April 7, 2020 Peace and Good, I certainly did not expect to be at Ellicott City all this time, which is what a lot of us are saying. This time has helped me get way ahead on daily reflections, and even to begin a new meditation book that the publisher asked me to consider. The community here is very good, and very supportive. My health problems seem to have been solved, at least for now. Spring has arrived in Maryland, and there is plenty of land to walk at the friary. I have finished some books: Beastly Things by Donna Leon I love the books written by Donna Leon. She writes about a police Commisario in Venice. Her read of Venetian society is perfect, and there are many hidden jokes and insinuations that can be understood only by someone who has lived in Italy. The Commisario is a decent man with a good family who treats others with respect, even when he has to face the maddening politics of Italy. The Spy and the Traitor by Ben McIntyre I have read a number of books by McIntyre, and this is one of his best. He writes especially about spy (true) stories. This one is about a KGB officer who defected to serve the British Secret Service. The most exciting part of the story is how the British were able to smuggle Oleg Gordiev out of the Soviet Union in the trunk of a car. He was eventually betrayed by a CIA traitor, Aldrich Aimes, who sold the KG the names of all those Russians who were serving the West. Haile Sailaise by Charles River Editors This is the story of the last emperor of Ethiopia. He is famous for his defense of his country during the invasion of it by the Italians just before World War II. He is also considered to be a God by the Rustifarians (their name being a version of a title that he bore, the Rustifar, which more or less means the Marshal). He started out as a reformer, but by his death he was an autocrat surrounded by his servants who failed to inform him of the real situation in his country (which included a famine which killed millions). Watergate: the Scandal that brought down a President by Charles River Editors This is an overview of the scandal of the Watergate. Ironically, Nixon did not need his dirty tricks to win the election over McGovern. Furthermore, the worst thing he did was not even the original crime as much as the cover-up. While some of the things that he did were already done by others before him (and after), nevertheless Nixon’s personality did not lend to sympathy. Catherine the Great by Robert Massie Massie has been a biographer of a number of important Russian figures such as Peter the Great. This biography is filled with important information. It explains the motivation of how someone who supported enlightenment ideas would end up being a sometimes cruel autocrat. While she supposedly supported a higher morality, she certainly did not live it in her personal life, having one lover after another. The book is well done. The Rosicrucians by Charles River Editors This is a short history of this secret mystical society founded in Europe in the early 17th century. It is an amalgam of Jewish, Christian and hermetical mystical ideas. At times, it has been associated with Freemasonry. It is difficult to say exactly what it is given its secret character. Some would associate it with famous modern figures. Anthony and Cleopatra by Adrian Goldsworthy This is a masterful account of the lives and times of the Roman Marcus Antonius and the Hellenistic Egyptian queen Cleopatra. Goldsworthy is a very good historian, and he uses all of his talent to outline what happened and why in these two figures. He deals with the fate of the decline of the Roman Republic and the murderous, incestuous death of the Ptolemaic rulers of Egypt. I would highly recommend this particular book. I am praying for you and your families. Shalom fr. Jude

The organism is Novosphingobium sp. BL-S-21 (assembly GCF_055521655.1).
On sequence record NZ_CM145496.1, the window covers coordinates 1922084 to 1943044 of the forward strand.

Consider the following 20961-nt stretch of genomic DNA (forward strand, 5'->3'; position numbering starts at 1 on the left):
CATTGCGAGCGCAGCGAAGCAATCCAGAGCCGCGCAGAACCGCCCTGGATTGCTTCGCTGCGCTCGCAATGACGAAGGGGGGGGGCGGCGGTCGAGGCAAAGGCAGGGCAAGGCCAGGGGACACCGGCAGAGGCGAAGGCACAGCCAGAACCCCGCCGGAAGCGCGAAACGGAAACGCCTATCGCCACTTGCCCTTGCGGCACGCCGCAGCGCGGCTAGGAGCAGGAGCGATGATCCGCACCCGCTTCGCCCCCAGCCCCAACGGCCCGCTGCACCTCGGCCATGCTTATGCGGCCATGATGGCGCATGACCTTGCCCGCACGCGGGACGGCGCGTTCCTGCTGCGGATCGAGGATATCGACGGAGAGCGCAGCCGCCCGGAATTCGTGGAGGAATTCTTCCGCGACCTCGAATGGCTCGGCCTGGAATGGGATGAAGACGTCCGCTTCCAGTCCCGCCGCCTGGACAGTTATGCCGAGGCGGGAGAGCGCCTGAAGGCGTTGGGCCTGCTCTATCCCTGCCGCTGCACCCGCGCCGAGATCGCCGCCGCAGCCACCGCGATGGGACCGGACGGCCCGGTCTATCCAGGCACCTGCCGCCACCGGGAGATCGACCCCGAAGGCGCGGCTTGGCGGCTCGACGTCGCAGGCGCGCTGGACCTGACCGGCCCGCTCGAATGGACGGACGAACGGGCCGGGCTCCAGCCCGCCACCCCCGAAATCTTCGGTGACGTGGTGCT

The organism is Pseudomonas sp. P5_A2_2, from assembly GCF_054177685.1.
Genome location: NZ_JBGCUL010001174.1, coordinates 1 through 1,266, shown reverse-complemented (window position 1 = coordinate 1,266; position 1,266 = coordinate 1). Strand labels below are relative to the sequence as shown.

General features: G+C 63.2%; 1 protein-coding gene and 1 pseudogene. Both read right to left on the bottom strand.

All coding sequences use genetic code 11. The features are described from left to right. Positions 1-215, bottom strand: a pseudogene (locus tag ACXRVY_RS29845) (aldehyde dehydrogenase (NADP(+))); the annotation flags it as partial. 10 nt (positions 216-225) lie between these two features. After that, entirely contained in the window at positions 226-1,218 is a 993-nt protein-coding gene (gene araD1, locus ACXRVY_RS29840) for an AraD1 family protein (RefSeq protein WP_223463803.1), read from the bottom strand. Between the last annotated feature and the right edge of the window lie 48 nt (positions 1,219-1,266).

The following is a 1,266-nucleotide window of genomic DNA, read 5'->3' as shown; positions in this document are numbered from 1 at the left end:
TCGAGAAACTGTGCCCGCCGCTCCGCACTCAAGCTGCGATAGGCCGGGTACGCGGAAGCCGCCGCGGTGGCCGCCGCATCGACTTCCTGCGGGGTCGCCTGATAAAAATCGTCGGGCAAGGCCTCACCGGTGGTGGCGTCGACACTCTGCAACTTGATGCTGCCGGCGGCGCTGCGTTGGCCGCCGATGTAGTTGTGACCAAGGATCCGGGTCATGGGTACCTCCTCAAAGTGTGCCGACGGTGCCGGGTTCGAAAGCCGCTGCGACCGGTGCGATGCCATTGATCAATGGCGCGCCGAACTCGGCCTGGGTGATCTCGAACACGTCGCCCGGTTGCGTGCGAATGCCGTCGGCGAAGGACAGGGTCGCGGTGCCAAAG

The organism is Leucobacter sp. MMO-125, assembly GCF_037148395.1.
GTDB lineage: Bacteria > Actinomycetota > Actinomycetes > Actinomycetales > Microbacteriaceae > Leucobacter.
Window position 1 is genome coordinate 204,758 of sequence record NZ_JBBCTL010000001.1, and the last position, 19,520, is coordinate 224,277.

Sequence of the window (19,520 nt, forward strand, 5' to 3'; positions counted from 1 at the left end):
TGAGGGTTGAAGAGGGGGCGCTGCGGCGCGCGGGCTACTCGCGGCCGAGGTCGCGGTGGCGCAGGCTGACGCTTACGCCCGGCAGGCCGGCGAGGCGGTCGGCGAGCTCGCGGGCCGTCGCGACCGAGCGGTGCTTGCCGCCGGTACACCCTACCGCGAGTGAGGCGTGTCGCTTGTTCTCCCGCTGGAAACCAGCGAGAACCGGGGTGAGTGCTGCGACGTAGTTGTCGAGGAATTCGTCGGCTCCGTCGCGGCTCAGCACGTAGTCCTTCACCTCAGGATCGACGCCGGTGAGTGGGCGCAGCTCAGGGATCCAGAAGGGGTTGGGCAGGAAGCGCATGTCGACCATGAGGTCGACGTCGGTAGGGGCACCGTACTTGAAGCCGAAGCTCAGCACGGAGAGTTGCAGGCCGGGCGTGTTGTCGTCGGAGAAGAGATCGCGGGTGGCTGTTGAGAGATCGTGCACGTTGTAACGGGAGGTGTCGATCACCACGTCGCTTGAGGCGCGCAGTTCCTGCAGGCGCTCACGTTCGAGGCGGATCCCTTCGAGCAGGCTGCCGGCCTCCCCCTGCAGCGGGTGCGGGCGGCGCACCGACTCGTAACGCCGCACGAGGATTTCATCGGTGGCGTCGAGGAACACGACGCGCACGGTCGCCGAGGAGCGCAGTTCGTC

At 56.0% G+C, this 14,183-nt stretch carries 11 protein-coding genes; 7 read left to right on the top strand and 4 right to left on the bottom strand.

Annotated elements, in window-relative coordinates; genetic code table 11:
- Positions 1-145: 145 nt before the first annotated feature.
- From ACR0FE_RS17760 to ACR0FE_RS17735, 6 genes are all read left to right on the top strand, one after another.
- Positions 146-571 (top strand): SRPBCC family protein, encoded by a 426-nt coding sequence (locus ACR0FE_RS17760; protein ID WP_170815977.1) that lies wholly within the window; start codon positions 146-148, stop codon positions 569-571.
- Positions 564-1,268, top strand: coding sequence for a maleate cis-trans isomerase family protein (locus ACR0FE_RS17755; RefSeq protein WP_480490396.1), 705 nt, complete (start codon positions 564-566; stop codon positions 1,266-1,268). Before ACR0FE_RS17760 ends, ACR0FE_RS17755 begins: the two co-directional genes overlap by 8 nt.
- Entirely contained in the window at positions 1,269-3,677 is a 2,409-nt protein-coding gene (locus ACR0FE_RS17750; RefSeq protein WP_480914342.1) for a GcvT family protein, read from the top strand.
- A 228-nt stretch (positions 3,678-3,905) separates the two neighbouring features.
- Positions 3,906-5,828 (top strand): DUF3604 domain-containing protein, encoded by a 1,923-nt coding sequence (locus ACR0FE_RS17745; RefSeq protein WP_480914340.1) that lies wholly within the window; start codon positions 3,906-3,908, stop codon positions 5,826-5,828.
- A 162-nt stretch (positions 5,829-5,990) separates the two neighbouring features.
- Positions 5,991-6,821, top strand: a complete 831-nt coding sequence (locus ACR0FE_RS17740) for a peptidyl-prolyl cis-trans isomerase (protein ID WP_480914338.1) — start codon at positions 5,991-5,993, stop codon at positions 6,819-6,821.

Tuesday, March 31, 2020

Ellicott City